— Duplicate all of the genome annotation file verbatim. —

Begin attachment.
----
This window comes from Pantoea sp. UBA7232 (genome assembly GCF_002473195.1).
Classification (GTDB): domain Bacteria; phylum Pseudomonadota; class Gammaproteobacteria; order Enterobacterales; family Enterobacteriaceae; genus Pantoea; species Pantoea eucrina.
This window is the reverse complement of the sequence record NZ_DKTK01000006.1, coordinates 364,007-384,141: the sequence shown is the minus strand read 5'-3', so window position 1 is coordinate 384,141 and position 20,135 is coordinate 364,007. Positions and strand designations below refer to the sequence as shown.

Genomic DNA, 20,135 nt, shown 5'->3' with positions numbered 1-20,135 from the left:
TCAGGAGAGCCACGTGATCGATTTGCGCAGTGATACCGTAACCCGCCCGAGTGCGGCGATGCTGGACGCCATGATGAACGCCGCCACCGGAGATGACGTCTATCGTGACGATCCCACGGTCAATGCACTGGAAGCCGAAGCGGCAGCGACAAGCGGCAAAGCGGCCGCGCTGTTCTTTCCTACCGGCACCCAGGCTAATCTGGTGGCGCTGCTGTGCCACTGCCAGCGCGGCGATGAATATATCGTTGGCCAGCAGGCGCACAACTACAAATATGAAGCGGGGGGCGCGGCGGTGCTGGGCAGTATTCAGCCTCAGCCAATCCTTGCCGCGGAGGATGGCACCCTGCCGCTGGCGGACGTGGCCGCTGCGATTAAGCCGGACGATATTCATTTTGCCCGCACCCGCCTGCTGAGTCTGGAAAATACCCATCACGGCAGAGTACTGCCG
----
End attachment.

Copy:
This window comes from Pantoea sp. UBA7232 (genome assembly GCF_002473195.1).
Classification (GTDB): domain Bacteria; phylum Pseudomonadota; class Gammaproteobacteria; order Enterobacterales; family Enterobacteriaceae; genus Pantoea; species Pantoea eucrina.
This window is the reverse complement of the sequence record NZ_DKTK01000006.1, coordinates 364,007-384,141: the sequence shown is the minus strand read 5'-3', so window position 1 is coordinate 384,141 and position 20,135 is coordinate 364,007. Positions and strand designations below refer to the sequence as shown.

Genomic DNA, 20,135 nt, shown 5'->3' with positions numbered 1-20,135 from the left:
TCAGGAGAGCCACGTGATCGATTTGCGCAGTGATACCGTAACCCGCCCGAGTGCGGCGATGCTGGACGCCATGATGAACGCCGCCACCGGAGATGACGTCTATCGTGACGATCCCACGGTCAATGCACTGGAAGCCGAAGCGGCAGCGACAAGCGGCAAAGCGGCCGCGCTGTTCTTTCCTACCGGCACCCAGGCTAATCTGGTGGCGCTGCTGTGCCACTGCCAGCGCGGCGATGAATATATCGTTGGCCAGCAGGCGCACAACTACAAATATGAAGCGGGGGGCGCGGCGGTGCTGGGCAGTATTCAGCCTCAGCCAATCCTTGCCGCGGAGGATGGCACCCTGCCGCTGGCGGACGTGGCCGCTGCGATTAAGCCGGACGATATTCATTTTGCCCGCACCCGCCTGCTGAGTCTGGAAAATACCCATCACGGCAGAGTACTGCCG